New Blood Clot Removal System Successfully Restores Blood Flow
July 30, 2013 — Nick Cavros, interventional cardiologist with Cardiovascular Institute of the South (CIS) at Lafayette General Medical Center in Lafayette, La., used a new hand-held mechanical aspiration system to remove blood clots in the leg and increase blood flow.
The Aspire aspirator connects to any aspiration catheter and aspirates blood clots in blocked arteries and veins. Aspire systems allow clinicians to instantly start, stop, increase, decrease or pulse aspiration during a variety of procedures.
During the procedure in the cath lab, a small catheter is inserted into the patient's leg and is guided to the blocked vessel. Once a catheter is in the vein or artery, the cardiologist can diagnose the location and extent of the lesion. Treatment options vary depending on the age, size and location of the blood clot. Clinicians may follow blood clot aspiration with stent, bypass or other intervention.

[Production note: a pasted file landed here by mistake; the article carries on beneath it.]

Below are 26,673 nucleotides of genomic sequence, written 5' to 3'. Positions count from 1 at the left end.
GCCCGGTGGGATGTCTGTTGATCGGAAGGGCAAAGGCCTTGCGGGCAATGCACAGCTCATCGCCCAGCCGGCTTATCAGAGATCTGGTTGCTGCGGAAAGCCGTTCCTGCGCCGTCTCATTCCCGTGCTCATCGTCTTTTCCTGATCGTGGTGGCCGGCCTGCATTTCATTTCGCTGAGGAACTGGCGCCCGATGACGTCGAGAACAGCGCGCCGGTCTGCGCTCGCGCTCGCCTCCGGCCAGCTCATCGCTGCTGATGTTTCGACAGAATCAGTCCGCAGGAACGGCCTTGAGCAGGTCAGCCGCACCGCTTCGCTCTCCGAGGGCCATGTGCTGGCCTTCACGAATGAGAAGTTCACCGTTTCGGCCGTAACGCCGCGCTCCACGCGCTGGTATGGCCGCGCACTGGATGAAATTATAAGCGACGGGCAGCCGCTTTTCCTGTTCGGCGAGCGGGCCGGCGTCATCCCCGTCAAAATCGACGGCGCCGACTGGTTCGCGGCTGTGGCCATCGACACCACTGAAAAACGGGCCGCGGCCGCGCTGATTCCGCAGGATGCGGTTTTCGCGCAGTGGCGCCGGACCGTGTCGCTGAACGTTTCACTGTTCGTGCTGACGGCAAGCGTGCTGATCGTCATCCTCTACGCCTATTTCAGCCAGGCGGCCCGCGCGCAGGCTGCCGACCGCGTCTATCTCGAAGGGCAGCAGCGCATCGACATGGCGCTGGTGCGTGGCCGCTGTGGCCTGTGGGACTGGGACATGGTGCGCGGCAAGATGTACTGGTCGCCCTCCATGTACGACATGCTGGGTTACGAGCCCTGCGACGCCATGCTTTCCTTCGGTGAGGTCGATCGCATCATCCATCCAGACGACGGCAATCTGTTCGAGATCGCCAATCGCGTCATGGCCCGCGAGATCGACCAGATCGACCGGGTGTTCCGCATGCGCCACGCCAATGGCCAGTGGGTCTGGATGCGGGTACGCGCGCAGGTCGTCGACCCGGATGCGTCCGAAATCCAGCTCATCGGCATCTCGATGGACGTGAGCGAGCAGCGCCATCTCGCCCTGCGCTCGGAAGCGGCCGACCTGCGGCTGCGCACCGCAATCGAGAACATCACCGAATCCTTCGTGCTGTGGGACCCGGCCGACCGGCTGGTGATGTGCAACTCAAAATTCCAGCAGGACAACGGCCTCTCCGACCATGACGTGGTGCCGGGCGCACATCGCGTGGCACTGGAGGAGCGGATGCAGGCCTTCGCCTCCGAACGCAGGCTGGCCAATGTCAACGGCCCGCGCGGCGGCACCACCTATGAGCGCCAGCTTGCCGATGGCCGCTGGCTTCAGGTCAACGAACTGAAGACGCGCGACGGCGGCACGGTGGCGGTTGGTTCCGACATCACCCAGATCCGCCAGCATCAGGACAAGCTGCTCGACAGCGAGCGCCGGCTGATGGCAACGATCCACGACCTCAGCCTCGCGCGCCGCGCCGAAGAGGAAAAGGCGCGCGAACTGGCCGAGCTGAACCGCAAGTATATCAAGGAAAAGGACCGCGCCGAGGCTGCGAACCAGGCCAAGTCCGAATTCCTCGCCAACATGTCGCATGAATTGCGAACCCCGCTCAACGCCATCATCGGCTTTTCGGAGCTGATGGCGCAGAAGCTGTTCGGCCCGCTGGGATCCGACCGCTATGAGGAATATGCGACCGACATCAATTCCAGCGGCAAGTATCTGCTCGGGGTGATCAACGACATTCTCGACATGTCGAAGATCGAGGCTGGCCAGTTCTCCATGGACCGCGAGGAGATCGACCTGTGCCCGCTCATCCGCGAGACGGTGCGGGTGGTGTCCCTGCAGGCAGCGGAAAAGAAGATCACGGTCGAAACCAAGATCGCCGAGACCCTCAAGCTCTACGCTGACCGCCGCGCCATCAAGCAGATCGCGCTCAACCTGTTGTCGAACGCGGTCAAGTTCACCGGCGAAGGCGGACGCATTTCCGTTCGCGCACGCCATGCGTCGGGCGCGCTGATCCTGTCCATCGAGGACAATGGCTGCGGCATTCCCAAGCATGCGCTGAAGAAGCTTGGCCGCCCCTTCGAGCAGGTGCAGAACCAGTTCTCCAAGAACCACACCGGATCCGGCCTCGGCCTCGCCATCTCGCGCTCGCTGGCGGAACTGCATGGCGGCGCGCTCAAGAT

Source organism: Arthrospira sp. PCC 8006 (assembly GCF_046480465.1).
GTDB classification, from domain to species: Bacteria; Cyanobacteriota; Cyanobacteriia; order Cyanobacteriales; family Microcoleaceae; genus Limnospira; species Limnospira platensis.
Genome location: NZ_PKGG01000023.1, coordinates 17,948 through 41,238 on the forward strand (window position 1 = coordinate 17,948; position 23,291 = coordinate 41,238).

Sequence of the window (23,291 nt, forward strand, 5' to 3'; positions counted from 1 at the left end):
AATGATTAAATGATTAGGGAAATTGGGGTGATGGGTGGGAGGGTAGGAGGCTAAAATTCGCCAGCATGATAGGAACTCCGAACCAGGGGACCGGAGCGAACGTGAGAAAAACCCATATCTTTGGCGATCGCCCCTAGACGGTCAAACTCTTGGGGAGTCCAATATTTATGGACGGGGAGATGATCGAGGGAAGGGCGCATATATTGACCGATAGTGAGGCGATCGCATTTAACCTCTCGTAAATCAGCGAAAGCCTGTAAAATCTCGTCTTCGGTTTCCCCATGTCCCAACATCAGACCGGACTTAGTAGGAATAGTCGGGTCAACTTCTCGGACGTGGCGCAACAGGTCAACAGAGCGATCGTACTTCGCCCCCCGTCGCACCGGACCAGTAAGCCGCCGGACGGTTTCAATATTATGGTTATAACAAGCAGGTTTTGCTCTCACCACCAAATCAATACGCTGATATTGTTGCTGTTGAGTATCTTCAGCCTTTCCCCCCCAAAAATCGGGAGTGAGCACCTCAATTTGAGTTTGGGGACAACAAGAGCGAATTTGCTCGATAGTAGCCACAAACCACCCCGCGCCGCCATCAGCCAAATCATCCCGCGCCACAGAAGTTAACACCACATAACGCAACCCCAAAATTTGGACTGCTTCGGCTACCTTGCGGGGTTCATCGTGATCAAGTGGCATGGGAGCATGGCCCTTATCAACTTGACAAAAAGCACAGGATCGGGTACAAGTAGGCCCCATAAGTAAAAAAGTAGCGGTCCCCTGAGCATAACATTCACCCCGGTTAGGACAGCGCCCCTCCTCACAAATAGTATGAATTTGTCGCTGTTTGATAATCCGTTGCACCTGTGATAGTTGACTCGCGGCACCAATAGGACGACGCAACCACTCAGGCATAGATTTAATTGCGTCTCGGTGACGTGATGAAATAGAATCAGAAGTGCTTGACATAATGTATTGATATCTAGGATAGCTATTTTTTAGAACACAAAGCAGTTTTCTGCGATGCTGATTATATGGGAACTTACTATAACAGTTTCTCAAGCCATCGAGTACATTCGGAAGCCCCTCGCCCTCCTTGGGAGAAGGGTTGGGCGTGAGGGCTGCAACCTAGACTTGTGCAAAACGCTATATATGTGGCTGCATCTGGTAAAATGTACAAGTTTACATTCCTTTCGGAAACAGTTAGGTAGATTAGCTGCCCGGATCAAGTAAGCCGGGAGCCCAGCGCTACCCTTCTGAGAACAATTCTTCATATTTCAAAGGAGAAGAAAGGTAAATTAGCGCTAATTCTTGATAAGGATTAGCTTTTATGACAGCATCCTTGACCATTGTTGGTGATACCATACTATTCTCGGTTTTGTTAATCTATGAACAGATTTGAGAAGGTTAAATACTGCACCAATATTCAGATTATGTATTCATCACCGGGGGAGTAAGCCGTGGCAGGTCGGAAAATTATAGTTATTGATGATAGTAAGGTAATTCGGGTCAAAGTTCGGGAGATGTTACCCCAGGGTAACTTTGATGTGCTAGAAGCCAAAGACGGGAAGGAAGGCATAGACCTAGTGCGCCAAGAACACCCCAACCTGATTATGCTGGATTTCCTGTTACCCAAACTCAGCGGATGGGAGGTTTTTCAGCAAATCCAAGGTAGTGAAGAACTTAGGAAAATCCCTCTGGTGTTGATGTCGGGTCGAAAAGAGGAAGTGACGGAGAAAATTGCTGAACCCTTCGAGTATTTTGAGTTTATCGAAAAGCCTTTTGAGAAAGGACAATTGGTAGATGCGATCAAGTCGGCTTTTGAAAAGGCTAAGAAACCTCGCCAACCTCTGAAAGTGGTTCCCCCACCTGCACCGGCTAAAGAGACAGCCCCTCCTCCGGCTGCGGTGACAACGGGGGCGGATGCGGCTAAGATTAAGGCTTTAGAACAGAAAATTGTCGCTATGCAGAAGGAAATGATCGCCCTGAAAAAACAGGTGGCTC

"Most people know that blood clots are lethal in the heart and brain. But, blood clots can be life-threatening in the legs, lung and other organs too," said Cavros. "Our CIS team has experience treating a wide range of blood clots with numerous tools. We focus on the patient's needs and tailor the right therapy to improve care — fast."
Blood clot aspiration is typically performed with basic syringes or electromechanical pumps. Basic syringes require two hands to operate, are volume limited and do not maintain consistent aspiration force. Electromechanical systems can aspirate more volume with increased force, but are expensive, can be difficult to use, require extensive set-up and do not give the clinician tactile feedback during aspiration.
"Speed and accuracy is important to remove blood clots and restore blood flow," continued Cavros. "The Aspire system improves aspiration speed and performance, and it allows us to use a variety of catheters specific to the patient's needs."
For more information: www.aspirationmedical.com
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